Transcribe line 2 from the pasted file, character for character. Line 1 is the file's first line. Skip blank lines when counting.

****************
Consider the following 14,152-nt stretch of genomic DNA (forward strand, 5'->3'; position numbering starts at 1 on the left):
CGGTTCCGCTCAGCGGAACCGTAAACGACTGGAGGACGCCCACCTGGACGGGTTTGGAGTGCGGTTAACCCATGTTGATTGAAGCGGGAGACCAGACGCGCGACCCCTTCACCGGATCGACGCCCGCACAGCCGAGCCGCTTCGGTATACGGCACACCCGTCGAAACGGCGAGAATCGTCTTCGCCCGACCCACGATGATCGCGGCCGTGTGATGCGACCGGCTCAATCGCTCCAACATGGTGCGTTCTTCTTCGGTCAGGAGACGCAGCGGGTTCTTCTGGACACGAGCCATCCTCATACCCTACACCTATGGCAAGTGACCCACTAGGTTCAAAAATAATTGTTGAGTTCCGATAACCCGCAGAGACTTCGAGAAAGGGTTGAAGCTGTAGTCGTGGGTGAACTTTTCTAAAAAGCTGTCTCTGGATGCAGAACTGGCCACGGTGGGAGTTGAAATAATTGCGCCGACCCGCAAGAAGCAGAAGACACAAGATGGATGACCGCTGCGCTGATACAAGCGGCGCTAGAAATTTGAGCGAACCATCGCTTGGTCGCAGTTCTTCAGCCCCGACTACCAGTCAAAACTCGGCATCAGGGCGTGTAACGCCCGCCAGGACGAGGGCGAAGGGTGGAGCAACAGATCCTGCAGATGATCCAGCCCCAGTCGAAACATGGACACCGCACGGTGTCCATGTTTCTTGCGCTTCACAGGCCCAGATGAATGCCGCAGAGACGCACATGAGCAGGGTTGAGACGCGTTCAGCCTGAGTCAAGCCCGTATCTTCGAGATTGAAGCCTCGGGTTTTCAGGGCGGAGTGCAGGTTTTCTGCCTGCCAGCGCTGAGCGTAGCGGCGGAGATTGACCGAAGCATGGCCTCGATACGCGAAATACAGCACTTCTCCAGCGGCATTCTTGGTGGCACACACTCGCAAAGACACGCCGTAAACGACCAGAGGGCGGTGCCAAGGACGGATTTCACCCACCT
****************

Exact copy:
CGGTTCCGCTCAGCGGAACCGTAAACGACTGGAGGACGCCCACCTGGACGGGTTTGGAGTGCGGTTAACCCATGTTGATTGAAGCGGGAGACCAGACGCGCGACCCCTTCACCGGATCGACGCCCGCACAGCCGAGCCGCTTCGGTATACGGCACACCCGTCGAAACGGCGAGAATCGTCTTCGCCCGACCCACGATGATCGCGGCCGTGTGATGCGACCGGCTCAATCGCTCCAACATGGTGCGTTCTTCTTCGGTCAGGAGACGCAGCGGGTTCTTCTGGACACGAGCCATCCTCATACCCTACACCTATGGCAAGTGACCCACTAGGTTCAAAAATAATTGTTGAGTTCCGATAACCCGCAGAGACTTCGAGAAAGGGTTGAAGCTGTAGTCGTGGGTGAACTTTTCTAAAAAGCTGTCTCTGGATGCAGAACTGGCCACGGTGGGAGTTGAAATAATTGCGCCGACCCGCAAGAAGCAGAAGACACAAGATGGATGACCGCTGCGCTGATACAAGCGGCGCTAGAAATTTGAGCGAACCATCGCTTGGTCGCAGTTCTTCAGCCCCGACTACCAGTCAAAACTCGGCATCAGGGCGTGTAACGCCCGCCAGGACGAGGGCGAAGGGTGGAGCAACAGATCCTGCAGATGATCCAGCCCCAGTCGAAACATGGACACCGCACGGTGTCCATGTTTCTTGCGCTTCACAGGCCCAGATGAATGCCGCAGAGACGCACATGAGCAGGGTTGAGACGCGTTCAGCCTGAGTCAAGCCCGTATCTTCGAGATTGAAGCCTCGGGTTTTCAGGGCGGAGTGCAGGTTTTCTGCCTGCCAGCGCTGAGCGTAGCGGCGGAGATTGACCGAAGCATGGCCTCGATACGCGAAATACAGCACTTCTCCAGCGGCATTCTTGGTGGCACACACTCGCAAAGACACGCCGTAAACGACCAGAGGGCGGTGCCAAGGACGGATTTCACCCACCT